The CPI is the change in the value of a basket of goods. Therefore, COLA mathematically only replaces the goods that were in the basket in the year the person turns 60. Why 60? SS-OASI uses wage indexing to calculate the initial SS-OASI benefit. It is based on indexing a workers OASI wages in the year they were earned by the change in the the SS wage base at age 60 divided by the SS wage base in the year wages were earned.

    Wages for the mos part indicate a a change in the standard of living. It included inflation as well as productivity. This is a key difference from CPI which only measures the change in cost.

    Therefore, COLA only replaces the goods and services that were available in they year you turn 60. Any goods and services that are added after age 60 ARE NOT IN their basket of goods. This may include Rx medicine that comes to market years later, Cell phones that come to market years later. In simple terms COLA maintains the SS-OASI beneficiary with the same standard of living as in the year they turn 60.

    If COLA were to maintain the standard of living based on wage growth, it would be calculated based on the SS-wage base. Therefore, complaining that CPI does not keep pace with expenses is a meaningless argument. It was not designed to do so.

  • Report this Comment On July 07, 2014, at 7:41 AM, deckdawg wrote:

    The study cited appears to rely on self reported cost increases. If that's the case, it would be completely useless. Just because some old guy marks on a survey that his costs are increasing 6 times faster than the SS COLA doesn't make it so.

    A proper study would need to recruit a statistical representation of the SS population, and examine in detail their cost of living for several years.

    Advocacy groups constantly publish "studies" like this which are really nothing more than propaganda.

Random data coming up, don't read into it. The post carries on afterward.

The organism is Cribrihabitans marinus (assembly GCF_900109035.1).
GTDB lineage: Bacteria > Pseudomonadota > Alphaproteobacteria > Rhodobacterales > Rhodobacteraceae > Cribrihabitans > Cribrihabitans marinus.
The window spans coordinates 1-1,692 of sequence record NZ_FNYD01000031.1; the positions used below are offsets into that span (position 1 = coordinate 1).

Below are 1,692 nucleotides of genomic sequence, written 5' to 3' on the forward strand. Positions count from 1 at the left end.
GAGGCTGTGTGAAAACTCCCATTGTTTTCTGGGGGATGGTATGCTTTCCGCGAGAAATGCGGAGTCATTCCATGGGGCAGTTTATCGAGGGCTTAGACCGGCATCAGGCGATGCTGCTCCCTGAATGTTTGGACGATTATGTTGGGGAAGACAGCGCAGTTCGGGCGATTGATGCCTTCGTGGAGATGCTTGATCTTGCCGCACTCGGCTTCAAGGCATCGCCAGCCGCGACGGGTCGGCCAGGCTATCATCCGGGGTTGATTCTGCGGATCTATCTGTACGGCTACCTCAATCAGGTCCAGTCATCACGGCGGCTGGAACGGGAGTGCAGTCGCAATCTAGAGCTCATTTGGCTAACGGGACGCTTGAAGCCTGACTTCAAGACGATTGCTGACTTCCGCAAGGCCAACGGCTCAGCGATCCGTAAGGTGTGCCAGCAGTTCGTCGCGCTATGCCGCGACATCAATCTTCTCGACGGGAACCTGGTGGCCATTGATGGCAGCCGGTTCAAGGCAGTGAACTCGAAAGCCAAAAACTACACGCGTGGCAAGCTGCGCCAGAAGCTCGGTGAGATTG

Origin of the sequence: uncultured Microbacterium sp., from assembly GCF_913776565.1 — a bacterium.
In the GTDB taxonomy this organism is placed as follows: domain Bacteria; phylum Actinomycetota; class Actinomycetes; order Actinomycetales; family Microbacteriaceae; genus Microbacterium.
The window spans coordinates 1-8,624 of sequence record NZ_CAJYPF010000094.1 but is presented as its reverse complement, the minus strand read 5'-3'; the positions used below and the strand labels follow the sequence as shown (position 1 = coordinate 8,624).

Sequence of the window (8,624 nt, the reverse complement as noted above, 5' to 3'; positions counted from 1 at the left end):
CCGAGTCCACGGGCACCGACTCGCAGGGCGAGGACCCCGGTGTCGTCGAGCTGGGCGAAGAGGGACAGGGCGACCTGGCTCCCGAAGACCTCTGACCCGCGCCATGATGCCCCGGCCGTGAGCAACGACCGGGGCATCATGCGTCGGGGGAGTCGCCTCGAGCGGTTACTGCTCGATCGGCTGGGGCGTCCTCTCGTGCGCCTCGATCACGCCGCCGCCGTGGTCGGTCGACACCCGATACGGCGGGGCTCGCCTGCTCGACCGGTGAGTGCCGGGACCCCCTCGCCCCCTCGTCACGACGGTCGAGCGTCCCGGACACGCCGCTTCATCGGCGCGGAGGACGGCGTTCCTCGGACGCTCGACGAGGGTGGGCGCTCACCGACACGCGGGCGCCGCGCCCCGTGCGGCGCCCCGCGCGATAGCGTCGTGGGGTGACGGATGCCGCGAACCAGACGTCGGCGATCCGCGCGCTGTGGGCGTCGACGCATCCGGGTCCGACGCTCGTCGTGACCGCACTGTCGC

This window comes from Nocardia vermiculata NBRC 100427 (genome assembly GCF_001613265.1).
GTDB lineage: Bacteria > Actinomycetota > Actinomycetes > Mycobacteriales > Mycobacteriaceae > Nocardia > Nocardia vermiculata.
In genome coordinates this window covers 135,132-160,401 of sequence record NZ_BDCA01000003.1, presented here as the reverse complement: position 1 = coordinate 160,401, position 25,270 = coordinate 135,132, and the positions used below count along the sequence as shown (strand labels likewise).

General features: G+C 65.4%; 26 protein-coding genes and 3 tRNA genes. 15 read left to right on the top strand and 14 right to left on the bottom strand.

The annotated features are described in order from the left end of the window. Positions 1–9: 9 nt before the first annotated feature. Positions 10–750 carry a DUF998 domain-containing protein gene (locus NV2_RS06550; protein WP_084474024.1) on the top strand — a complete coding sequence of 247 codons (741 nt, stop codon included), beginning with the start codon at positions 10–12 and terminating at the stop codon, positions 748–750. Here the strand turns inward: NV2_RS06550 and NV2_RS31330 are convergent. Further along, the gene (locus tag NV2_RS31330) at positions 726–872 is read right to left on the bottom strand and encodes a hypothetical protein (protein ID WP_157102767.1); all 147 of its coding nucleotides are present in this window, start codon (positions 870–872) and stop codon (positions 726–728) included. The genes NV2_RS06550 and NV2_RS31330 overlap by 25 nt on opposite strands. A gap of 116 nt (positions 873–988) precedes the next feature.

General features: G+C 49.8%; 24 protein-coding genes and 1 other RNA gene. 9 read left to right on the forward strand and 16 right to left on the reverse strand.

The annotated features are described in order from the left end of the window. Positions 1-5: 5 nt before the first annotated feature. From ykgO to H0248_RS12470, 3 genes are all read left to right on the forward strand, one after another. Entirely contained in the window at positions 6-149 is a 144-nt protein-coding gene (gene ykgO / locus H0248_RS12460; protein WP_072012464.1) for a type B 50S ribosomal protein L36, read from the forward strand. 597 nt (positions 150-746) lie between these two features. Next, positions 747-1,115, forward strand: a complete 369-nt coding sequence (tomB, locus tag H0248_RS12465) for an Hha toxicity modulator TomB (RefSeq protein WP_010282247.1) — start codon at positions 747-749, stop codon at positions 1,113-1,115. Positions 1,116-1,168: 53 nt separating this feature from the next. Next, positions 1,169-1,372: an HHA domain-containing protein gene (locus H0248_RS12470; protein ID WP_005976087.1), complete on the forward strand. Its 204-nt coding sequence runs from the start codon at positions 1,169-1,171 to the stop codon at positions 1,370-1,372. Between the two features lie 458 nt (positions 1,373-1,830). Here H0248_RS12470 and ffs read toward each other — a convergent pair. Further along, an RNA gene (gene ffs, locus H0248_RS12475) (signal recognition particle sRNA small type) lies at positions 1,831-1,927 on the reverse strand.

I am close to SS age, so obviously I would like to draw as much as possible. But any discussion about the size of the COLA needs to be based on facts.

    And, yes, the SS disability programs are completely out of control. All one needs do is document that they are an alcoholic or drug addict, and begin receiving a disability check for the rest of their life. Somehow, that seems completely at odds with the original intent of the program.

  • Report this Comment On July 08, 2014, at 10:12 AM, gskinner75006 wrote:

    Social security was never meant to be a retirement plan. Don't even get me started on the disability fraud plan.

  • Report this Comment On July 08, 2014, at 1:54 PM, jpalrao wrote:

    Social Security is merely a way to take money away from you and invest in the Federal Government GENERAL Fund for over forty years of contribution and then give you the interest when you retire. I pay over $50 a week for 52 weeks times 45 years, only to receive $1900 in the year 2037. Social Security should be privatized and not let the greedy government force me to hand over my hard earnings over to them. PONZI SCHEME is written all over Mandatory Social Security withholding.

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Dan Caplinger

Dan Caplinger has been a contract writer for the Motley Fool since 2006. As the Fool's Director of Investment Planning, Dan oversees much of the personal-finance and investment-planning content published daily on With a background as an estate-planning attorney and independent financial consultant, Dan's articles are based on more than 20 years of experience from all angles of the financial world.